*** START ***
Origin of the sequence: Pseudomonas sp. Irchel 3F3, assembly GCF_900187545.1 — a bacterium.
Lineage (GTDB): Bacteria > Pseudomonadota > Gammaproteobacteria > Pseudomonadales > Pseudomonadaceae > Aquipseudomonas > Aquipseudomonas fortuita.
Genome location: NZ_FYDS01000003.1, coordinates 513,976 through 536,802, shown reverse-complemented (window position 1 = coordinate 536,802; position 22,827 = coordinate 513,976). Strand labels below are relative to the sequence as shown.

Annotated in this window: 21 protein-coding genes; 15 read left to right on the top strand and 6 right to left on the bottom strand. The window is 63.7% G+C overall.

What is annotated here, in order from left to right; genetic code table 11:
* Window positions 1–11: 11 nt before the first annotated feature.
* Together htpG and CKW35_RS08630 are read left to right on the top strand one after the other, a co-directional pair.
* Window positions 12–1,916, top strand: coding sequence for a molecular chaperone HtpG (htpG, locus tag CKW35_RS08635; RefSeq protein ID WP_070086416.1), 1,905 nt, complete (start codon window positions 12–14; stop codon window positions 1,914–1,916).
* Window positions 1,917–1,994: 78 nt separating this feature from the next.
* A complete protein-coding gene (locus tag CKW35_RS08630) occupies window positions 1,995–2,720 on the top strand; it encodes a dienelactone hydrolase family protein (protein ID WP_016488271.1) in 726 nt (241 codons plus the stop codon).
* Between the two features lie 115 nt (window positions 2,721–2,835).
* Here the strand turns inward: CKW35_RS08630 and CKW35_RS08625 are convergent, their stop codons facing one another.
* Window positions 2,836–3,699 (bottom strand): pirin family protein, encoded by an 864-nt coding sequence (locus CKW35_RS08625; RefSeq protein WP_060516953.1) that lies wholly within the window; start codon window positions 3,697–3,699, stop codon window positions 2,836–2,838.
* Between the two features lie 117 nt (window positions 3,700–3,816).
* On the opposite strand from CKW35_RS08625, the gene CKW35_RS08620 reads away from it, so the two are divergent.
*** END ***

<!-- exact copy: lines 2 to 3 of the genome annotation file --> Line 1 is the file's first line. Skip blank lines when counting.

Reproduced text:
Lineage (GTDB): Bacteria > Pseudomonadota > Gammaproteobacteria > Pseudomonadales > Pseudomonadaceae > Aquipseudomonas > Aquipseudomonas fortuita.
Genome location: NZ_FYDS01000003.1, coordinates 513,976 through 536,802, shown reverse-complemented (window position 1 = coordinate 536,802; position 22,827 = coordinate 513,976). Strand labels below are relative to the sequence as shown.